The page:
Tuesday, February 21, 2012

Urban Hive Moving

Moving beehives is one of those things best avoided, but sometimes it just has to be done. Choosing an apiary site is an imperfect science at best and 'perfect' locations are about as common as henteeth. Pretty much every site is a compromise in some respect and this is particularly true in the city. Beekeepers in the city don't have a lot of space, so we often have to take what we can get. People change as well; beekeeping is not for everyone and sometimes the only way to find out is to try it. If you decide it isn't for you, you're going to have move your hives one way or another.

Bees? In MY elevator?
It's more likely than you think!
Moving a donated hive to the Brooklyn Grange last week.

Accepting these apiary compromises means that we, as urban beekeepers, also have to accept that we might someday have to move our bees, either because we want to or because we must. With this in mind I generally recommend that people do not put bees on property they rent.

Situations change, often when it is least convenient.

Personally, I prefer to (and do) keep my bees in permanent, established community gardens and on top of buildings owned by people I know and trust. Still, if it was a choice between no bees and keeping them somewhere potentially inconvenient, I know what I would do.

So say that you have a hive and you need to move it. How do you do it? It depends on a few factors. What's the weather like? How far are you moving them?

Conventional wisdom says that you can move a hive two feet or two miles. Anything more than two feet or less than two miles and the foragers get confused and try to return to the original location they oriented to. Obviously this is a problem as there isn't a hive in that location any more. You end up losing most of your foragers, or about a third of your hive population. So what do you do if you need to move your hives more than two feet (which is probable) and less than two miles (which is likely)?

Beehacks. (Beehacks?) More on that later.

This guide will assume that you have easy access to both hive sites, either because they are ground level, or easily accessible via stairs or elevator. I'll be writing a follow-up for locations featuring roof hatches or otherwise limited access.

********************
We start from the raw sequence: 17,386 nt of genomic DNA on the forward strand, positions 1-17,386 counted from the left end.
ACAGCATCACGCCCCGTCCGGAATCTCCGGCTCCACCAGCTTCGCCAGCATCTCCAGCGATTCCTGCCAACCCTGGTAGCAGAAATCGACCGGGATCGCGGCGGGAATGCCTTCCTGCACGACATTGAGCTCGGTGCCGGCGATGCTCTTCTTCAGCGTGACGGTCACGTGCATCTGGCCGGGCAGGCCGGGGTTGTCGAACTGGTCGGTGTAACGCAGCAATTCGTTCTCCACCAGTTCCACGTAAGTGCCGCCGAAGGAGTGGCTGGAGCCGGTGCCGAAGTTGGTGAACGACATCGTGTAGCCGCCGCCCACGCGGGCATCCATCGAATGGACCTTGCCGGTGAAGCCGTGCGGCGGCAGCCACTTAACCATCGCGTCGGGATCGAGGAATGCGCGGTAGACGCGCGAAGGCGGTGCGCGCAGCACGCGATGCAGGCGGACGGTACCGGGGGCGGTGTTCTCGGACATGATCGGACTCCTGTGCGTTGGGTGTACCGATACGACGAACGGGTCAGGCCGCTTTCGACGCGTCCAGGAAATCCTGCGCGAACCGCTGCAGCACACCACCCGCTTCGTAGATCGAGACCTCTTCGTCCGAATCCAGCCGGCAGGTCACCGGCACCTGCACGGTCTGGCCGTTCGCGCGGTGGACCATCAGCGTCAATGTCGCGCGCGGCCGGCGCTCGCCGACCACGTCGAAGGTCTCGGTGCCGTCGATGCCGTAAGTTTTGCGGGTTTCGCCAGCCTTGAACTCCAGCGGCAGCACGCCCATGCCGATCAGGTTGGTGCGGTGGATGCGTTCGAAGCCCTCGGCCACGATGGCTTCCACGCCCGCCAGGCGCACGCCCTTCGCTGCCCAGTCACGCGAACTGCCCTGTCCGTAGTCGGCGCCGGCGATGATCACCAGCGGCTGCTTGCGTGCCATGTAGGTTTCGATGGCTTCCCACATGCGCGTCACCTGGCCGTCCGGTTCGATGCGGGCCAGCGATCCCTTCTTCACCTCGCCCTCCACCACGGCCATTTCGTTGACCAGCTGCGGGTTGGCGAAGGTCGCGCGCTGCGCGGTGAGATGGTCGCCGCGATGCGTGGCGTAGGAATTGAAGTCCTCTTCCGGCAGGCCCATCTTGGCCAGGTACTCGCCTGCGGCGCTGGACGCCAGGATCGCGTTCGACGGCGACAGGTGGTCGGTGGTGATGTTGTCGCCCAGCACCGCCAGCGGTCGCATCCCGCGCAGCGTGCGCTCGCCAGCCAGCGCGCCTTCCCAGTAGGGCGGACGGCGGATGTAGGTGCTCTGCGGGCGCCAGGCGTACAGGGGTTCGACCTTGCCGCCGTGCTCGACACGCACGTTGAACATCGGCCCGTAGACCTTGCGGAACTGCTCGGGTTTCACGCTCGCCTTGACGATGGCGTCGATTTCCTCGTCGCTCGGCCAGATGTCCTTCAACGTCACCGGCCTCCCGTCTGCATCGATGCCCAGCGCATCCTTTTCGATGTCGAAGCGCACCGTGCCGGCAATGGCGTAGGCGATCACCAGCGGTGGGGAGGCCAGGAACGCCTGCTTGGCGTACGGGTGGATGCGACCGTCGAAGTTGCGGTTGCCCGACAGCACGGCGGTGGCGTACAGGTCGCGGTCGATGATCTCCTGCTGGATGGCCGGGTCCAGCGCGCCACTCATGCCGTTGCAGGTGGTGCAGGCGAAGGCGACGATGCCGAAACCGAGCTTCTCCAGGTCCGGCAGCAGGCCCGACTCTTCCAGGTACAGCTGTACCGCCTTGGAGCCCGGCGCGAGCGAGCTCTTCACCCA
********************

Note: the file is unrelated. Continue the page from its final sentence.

The first thing you'll need to do is prep the new apiary site and gather the equipment you'll need. You should never move bees unless their new location is completely set up and ready to go, so that you can just set them down, open them up and let them be for a while. Moving can be traumatic, so it's best to give them time to adjust without prodding them any more than is strictly necessary.

In terms of required equipment, the list is short: A vehicle large enough to carry the hives you'll be moving, one or two strong ratchet straps, window screening material, some branches or bundles of grass (*hint, hint*) and a staple gun or strong duct tape (I use Gorilla brand.) You'll want some extra hands as well. Optionally, bring your bee suit, your smoker, sugar to feed with, a hand truck, or a hive lifter.

Once you've gathered your equipment, and gotten your new site prepared, you'll have to schedule a time to move the hives. In the winter, when it is too cold for the bees to fly, any time is acceptable. If it warm enough that the bees are flying (over 50F), you'll want to wait until the foragers are all back home for the evening so that you don't lose your field force.

If you crack open the hive first, they will come to see what has happened.
Can you spot the extended stingers?
Seal them up first, curiosity be damned.

Once the bees are all in the hive, cut a section of window screening large enough to seal the entire entrance of the hive. If your inner cover has a notch as an upper entrance like the one from Brushy Mountain, you'll want to plug it up so that the bees can't escape. If it's warm out, you'll need to smoke the bees so they don't come flying out at you when you open the inner cover.

I only squashed one bee.  I consider it a victory.  Once you start stapling, they'll come to investigate, so make sure that you have the mesh placed snugly and are holding it in place.  Extra hands help.

Take the screen and staple or tape it over the entrance so that it is completely sealed around the edges. The screening will keep the bees in, but allow some air circulation. If you have a screened bottom board, take out the sticky board so that they'll have plenty of air.

Ventilation and curiosity.

With the hive sealed, you can secure it. Run the ratchet straps around the entire hive and cinch them down snugly, but not so tight that you tear into the wood. I like to use two ratchet straps, one front to back and the other left to right, so that they cross at the top and bottom. It's probably overkill, but better safe than sorry.  Make sure that you seal up the hive before you ratchet them down.  They don't like the vibrations and will come out to investigate.

First sting of the year!